Mostly, we will be left with the question: how do I integrate research, teaching, and service?

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  2. David Llewellyn Dodds says:

    A footnote more than a comment:

    Arend Smilde’s handy online list of Lewis’s short pieces gives April 1956 for this.

    It might be interesting to compare it with Tolkien’s Valedictory Address to the University of Oxford delivered on 5 June 1959, of which Christopher provides a previously unpublished version in The Monsters and the Critics and Other Essays (1983). I see my memory has conflated a phrase from it – “sausage-machine” – with an anecdote from a 1 November 1963 letter to his son, Michael. “Contemplating the workings of the B.Litt. sausage-machine, I have at times dared to think that some of the botuli, or farcimina, turned out were hardly either tasty or nourishing, even when they claimed to be ‘literary’.” And, “Years before I had rejected as disgusting cynicism by an old vulgarian the words of warning given me by old Joe Wright. ‘What do you take Oxford for, lad?’ ‘A university, a place of learning.’ ‘Nay lad, it’s a factory! And what’s it making? I’ll tell you. It’s making fees. Get that in your head, and you’ll begin to understand what goes on.’ Alas! by 1935 I now knew that it was perfectly true.”

    Very interesting in comparison with what you quote is Tolkien, in his Valedictory, on “rewarding reading and learning at least equally with minor research”.

    It might also be interesting to compare both Lewis’s Interim Report and Tolkien’s Valedictory with Lewis’s “The Idea of an ‘English School’ ” and “Our English Syllabus”, both published in Rehabilitations and Other Essays (1939).

    I see that Internet Archives has scans of various English, American, and Canadian editions of Sinister Street (including a new 1949 edition with a new foreword), and that Project Gutenberg has a transcription. It has been well-recommended to me, but I still have not yet read it…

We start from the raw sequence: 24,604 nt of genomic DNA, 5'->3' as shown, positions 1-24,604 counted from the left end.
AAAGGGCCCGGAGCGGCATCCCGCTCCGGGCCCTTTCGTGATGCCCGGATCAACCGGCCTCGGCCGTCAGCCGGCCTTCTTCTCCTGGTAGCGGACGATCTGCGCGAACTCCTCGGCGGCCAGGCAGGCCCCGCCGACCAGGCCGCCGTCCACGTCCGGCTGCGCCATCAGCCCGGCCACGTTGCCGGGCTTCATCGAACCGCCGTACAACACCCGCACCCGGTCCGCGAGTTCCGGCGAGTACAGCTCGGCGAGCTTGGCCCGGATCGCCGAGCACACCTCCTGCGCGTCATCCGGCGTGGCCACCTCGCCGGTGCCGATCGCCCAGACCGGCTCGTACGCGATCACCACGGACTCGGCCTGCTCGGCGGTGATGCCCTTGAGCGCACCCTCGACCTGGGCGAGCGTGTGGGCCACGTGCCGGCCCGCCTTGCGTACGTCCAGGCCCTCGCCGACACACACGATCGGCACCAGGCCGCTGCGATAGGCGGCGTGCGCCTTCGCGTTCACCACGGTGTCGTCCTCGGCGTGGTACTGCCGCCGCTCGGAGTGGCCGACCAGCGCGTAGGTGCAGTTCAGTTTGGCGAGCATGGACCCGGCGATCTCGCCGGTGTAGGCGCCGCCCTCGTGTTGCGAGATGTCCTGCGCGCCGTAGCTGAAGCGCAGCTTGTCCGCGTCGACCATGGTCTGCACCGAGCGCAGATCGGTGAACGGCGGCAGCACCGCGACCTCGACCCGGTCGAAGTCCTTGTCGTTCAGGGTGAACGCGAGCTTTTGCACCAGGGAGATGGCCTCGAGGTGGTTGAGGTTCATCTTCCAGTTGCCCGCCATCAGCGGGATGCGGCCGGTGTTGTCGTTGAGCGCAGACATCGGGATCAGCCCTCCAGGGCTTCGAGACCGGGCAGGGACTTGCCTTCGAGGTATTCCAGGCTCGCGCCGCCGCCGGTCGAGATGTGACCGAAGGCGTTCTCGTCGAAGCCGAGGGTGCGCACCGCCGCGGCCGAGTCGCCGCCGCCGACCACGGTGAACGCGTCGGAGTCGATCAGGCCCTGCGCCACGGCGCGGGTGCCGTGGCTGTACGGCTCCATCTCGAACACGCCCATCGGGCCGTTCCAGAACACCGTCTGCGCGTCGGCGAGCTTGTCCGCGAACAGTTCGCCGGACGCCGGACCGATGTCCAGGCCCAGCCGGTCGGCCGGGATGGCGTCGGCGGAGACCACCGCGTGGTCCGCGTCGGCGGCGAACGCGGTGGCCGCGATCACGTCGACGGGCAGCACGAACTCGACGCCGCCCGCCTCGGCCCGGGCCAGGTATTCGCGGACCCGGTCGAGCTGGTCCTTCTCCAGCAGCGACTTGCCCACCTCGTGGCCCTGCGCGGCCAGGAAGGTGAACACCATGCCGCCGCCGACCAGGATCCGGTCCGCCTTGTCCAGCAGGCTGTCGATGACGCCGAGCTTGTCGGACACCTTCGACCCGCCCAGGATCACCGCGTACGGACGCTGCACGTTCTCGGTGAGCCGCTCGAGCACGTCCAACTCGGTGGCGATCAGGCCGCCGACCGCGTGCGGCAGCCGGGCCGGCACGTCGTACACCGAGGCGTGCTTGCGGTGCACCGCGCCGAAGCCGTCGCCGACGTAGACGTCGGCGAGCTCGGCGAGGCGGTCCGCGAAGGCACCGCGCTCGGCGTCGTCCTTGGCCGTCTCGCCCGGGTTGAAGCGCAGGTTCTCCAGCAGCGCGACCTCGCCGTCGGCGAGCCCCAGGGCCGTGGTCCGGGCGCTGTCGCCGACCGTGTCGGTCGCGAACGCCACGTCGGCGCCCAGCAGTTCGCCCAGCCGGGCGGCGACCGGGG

Liked by 1 person

  3. Aonghus Fallon says:

    Re the first point: I’m reminded of an earlier post by you – ‘Letters to the Editor in Response to C.S. Lewis’s “Dangers of National Repentance”. The letter in question made a valid point. Lewis did have his detractors – the young Betjemain wasn’t a fan, for one.

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  4. I’d love a little more in-depth explanation on why he finds “integrity” an evil – if you have time, I’m finding it a little confusing!

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    • It’s kind of weird. But–I may be wrong here–I think he is referring to a certain cool character, a kind of 1950s detached poet or scholar who walks around as if he is too good for the program that he is in. Lewis would find a personality insipid if it valued “integrity” as a general principle, and yet struggle to communicate what sorts of integrity you might have. He might have done the same with “spirituality” in our age. What is the good of “Faith” if you can articulate what the faith is in? Hope, courage–all the virtues would turn sour when not applied to the proper end. Henry VIII’s problem wasn’t that he had no religious integrity. Indeed, he had far too much for most people’s liking.

      Liked by 1 person

  5. L. Palmer says:

    I chose my graduate program because it is more practice-based than research-based. Our professors work on projects which are a combination of academic research and assisting government and nonprofit organizations. Having come from a strongly academic research university, it’s interesting to see the difference. I think the combination of being able to research something in depth while also having actual employable skills (a strange need in a capitalist market) is helpful – although, I’m working on becoming a public sector administrator, and not a professor.

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    • Can I ask: Did your school specifically communicate the connections between your education and marketplace tools? I ask because there is a lot that is learned in a PhD or MA on the academic side, but those skills are never highlighted, named. The student will leave the program without the language to speak in business worlds about what they can do.

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      • L. Palmer says:

        Yes – the program I’m in is very clear about developing and blending both the theoretical and practical knowledge. This is a professional based program in a business school, rather than an academic program, so it’s a bit of a different community.